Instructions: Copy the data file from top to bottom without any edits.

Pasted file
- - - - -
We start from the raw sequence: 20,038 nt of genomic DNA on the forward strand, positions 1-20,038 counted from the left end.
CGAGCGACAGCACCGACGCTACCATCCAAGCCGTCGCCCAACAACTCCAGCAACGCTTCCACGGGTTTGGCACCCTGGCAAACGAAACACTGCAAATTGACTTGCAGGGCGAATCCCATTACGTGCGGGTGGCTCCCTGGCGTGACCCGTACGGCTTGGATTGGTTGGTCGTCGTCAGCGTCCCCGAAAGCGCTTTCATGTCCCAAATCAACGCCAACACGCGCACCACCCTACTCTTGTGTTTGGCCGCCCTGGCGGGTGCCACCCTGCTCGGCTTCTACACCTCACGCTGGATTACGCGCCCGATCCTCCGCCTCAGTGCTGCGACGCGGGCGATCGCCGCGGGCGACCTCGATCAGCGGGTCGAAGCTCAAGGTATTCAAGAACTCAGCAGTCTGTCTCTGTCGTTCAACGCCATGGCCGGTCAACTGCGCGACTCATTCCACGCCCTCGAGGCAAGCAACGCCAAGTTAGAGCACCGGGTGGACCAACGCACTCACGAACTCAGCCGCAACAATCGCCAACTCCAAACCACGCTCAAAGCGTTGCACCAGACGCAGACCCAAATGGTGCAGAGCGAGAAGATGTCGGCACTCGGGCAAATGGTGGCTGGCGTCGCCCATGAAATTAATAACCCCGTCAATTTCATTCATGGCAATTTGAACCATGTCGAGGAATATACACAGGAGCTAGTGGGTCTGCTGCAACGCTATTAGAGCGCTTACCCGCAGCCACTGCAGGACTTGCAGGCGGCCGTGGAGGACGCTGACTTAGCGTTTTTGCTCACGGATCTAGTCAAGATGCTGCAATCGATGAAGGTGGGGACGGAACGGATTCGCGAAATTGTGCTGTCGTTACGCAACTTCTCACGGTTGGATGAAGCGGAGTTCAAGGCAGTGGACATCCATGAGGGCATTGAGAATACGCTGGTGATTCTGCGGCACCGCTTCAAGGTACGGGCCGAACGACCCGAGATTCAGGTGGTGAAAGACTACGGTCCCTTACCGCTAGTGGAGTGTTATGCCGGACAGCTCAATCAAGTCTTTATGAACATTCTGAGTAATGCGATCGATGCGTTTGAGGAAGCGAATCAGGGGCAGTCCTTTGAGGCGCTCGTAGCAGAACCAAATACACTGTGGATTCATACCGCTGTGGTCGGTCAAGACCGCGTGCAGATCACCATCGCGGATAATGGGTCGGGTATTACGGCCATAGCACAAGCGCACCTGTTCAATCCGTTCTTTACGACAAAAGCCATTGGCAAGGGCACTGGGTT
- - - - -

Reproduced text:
We start from the raw sequence: 20,038 nt of genomic DNA on the forward strand, positions 1-20,038 counted from the left end.
CGAGCGACAGCACCGACGCTACCATCCAAGCCGTCGCCCAACAACTCCAGCAACGCTTCCACGGGTTTGGCACCCTGGCAAACGAAACACTGCAAATTGACTTGCAGGGCGAATCCCATTACGTGCGGGTGGCTCCCTGGCGTGACCCGTACGGCTTGGATTGGTTGGTCGTCGTCAGCGTCCCCGAAAGCGCTTTCATGTCCCAAATCAACGCCAACACGCGCACCACCCTACTCTTGTGTTTGGCCGCCCTGGCGGGTGCCACCCTGCTCGGCTTCTACACCTCACGCTGGATTACGCGCCCGATCCTCCGCCTCAGTGCTGCGACGCGGGCGATCGCCGCGGGCGACCTCGATCAGCGGGTCGAAGCTCAAGGTATTCAAGAACTCAGCAGTCTGTCTCTGTCGTTCAACGCCATGGCCGGTCAACTGCGCGACTCATTCCACGCCCTCGAGGCAAGCAACGCCAAGTTAGAGCACCGGGTGGACCAACGCACTCACGAACTCAGCCGCAACAATCGCCAACTCCAAACCACGCTCAAAGCGTTGCACCAGACGCAGACCCAAATGGTGCAGAGCGAGAAGATGTCGGCACTCGGGCAAATGGTGGCTGGCGTCGCCCATGAAATTAATAACCCCGTCAATTTCATTCATGGCAATTTGAACCATGTCGAGGAATATACACAGGAGCTAGTGGGTCTGCTGCAACGCTATTAGAGCGCTTACCCGCAGCCACTGCAGGACTTGCAGGCGGCCGTGGAGGACGCTGACTTAGCGTTTTTGCTCACGGATCTAGTCAAGATGCTGCAATCGATGAAGGTGGGGACGGAACGGATTCGCGAAATTGTGCTGTCGTTACGCAACTTCTCACGGTTGGATGAAGCGGAGTTCAAGGCAGTGGACATCCATGAGGGCATTGAGAATACGCTGGTGATTCTGCGGCACCGCTTCAAGGTACGGGCCGAACGACCCGAGATTCAGGTGGTGAAAGACTACGGTCCCTTACCGCTAGTGGAGTGTTATGCCGGACAGCTCAATCAAGTCTTTATGAACATTCTGAGTAATGCGATCGATGCGTTTGAGGAAGCGAATCAGGGGCAGTCCTTTGAGGCGCTCGTAGCAGAACCAAATACACTGTGGATTCATACCGCTGTGGTCGGTCAAGACCGCGTGCAGATCACCATCGCGGATAATGGGTCGGGTATTACGGCCATAGCACAAGCGCACCTGTTCAATCCGTTCTTTACGACAAAAGCCATTGGCAAGGGCACTGGGTT